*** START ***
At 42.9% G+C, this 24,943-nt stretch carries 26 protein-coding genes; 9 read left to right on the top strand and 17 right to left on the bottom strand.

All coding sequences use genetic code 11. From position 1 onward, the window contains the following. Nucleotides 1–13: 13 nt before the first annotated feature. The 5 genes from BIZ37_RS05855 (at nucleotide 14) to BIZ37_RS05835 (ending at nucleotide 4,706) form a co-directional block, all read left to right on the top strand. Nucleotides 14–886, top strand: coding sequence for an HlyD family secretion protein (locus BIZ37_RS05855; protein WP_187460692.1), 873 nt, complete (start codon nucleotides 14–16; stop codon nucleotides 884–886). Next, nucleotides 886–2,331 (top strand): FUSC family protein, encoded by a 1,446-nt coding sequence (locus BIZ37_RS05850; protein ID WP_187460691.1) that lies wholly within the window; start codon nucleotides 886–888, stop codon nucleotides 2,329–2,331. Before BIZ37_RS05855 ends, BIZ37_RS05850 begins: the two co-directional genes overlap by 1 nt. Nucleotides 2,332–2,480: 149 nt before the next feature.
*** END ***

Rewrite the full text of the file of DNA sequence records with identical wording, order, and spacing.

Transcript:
At 42.9% G+C, this 24,943-nt stretch carries 26 protein-coding genes; 9 read left to right on the top strand and 17 right to left on the bottom strand.

All coding sequences use genetic code 11. From position 1 onward, the window contains the following. Nucleotides 1–13: 13 nt before the first annotated feature. The 5 genes from BIZ37_RS05855 (at nucleotide 14) to BIZ37_RS05835 (ending at nucleotide 4,706) form a co-directional block, all read left to right on the top strand. Nucleotides 14–886, top strand: coding sequence for an HlyD family secretion protein (locus BIZ37_RS05855; protein WP_187460692.1), 873 nt, complete (start codon nucleotides 14–16; stop codon nucleotides 884–886). Next, nucleotides 886–2,331 (top strand): FUSC family protein, encoded by a 1,446-nt coding sequence (locus BIZ37_RS05850; protein ID WP_187460691.1) that lies wholly within the window; start codon nucleotides 886–888, stop codon nucleotides 2,329–2,331. Before BIZ37_RS05855 ends, BIZ37_RS05850 begins: the two co-directional genes overlap by 1 nt. Nucleotides 2,332–2,480: 149 nt before the next feature.